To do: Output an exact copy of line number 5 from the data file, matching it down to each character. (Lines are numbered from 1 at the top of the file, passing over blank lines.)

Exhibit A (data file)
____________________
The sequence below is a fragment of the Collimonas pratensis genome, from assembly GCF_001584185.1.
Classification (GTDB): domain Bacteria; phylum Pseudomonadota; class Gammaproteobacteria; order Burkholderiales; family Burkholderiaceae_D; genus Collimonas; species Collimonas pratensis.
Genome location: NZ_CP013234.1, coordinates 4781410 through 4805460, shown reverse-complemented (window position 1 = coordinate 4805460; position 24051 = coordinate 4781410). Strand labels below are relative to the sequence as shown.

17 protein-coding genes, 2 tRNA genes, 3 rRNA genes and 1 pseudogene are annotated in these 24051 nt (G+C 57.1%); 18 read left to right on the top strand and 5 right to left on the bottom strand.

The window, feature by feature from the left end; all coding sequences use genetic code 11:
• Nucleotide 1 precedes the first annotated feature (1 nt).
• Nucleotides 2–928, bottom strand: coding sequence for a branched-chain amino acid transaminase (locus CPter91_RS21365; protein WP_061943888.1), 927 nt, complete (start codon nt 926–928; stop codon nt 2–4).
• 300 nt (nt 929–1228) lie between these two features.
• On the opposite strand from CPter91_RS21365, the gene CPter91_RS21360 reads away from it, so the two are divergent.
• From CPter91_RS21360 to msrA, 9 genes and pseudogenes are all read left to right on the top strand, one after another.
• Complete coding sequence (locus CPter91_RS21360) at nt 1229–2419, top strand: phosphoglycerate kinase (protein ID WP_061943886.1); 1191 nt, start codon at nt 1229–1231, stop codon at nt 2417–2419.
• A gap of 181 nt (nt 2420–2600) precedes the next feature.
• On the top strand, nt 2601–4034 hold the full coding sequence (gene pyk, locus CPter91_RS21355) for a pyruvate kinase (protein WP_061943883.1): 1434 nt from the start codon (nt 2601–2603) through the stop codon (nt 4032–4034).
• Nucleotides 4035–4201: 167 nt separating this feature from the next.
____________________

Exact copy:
The window, feature by feature from the left end; all coding sequences use genetic code 11: